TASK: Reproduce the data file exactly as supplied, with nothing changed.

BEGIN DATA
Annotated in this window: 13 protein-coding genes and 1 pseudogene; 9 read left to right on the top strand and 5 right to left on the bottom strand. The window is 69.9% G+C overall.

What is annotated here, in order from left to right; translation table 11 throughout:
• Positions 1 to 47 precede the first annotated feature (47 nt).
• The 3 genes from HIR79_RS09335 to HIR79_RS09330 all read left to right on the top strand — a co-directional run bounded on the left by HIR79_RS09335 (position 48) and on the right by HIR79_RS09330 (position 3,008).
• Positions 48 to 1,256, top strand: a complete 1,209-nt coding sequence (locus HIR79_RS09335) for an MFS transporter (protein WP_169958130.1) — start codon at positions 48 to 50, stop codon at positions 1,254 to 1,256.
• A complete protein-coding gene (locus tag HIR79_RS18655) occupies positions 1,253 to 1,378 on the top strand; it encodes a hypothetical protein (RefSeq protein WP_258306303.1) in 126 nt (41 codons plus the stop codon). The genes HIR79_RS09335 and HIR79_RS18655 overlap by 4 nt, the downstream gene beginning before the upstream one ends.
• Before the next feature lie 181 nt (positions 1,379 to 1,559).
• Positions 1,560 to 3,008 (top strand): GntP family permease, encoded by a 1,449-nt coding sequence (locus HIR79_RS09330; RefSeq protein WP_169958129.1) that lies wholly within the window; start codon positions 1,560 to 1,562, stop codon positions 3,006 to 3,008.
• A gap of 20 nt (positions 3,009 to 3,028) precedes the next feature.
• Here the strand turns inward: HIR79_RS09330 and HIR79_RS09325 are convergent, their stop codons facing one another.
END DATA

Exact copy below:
Annotated in this window: 13 protein-coding genes and 1 pseudogene; 9 read left to right on the top strand and 5 right to left on the bottom strand. The window is 69.9% G+C overall.

What is annotated here, in order from left to right; translation table 11 throughout:
• Positions 1 to 47 precede the first annotated feature (47 nt).
• The 3 genes from HIR79_RS09335 to HIR79_RS09330 all read left to right on the top strand — a co-directional run bounded on the left by HIR79_RS09335 (position 48) and on the right by HIR79_RS09330 (position 3,008).
• Positions 48 to 1,256, top strand: a complete 1,209-nt coding sequence (locus HIR79_RS09335) for an MFS transporter (protein WP_169958130.1) — start codon at positions 48 to 50, stop codon at positions 1,254 to 1,256.
• A complete protein-coding gene (locus tag HIR79_RS18655) occupies positions 1,253 to 1,378 on the top strand; it encodes a hypothetical protein (RefSeq protein WP_258306303.1) in 126 nt (41 codons plus the stop codon). The genes HIR79_RS09335 and HIR79_RS18655 overlap by 4 nt, the downstream gene beginning before the upstream one ends.
• Before the next feature lie 181 nt (positions 1,379 to 1,559).
• Positions 1,560 to 3,008 (top strand): GntP family permease, encoded by a 1,449-nt coding sequence (locus HIR79_RS09330; RefSeq protein WP_169958129.1) that lies wholly within the window; start codon positions 1,560 to 1,562, stop codon positions 3,006 to 3,008.
• A gap of 20 nt (positions 3,009 to 3,028) precedes the next feature.
• Here the strand turns inward: HIR79_RS09330 and HIR79_RS09325 are convergent, their stop codons facing one another.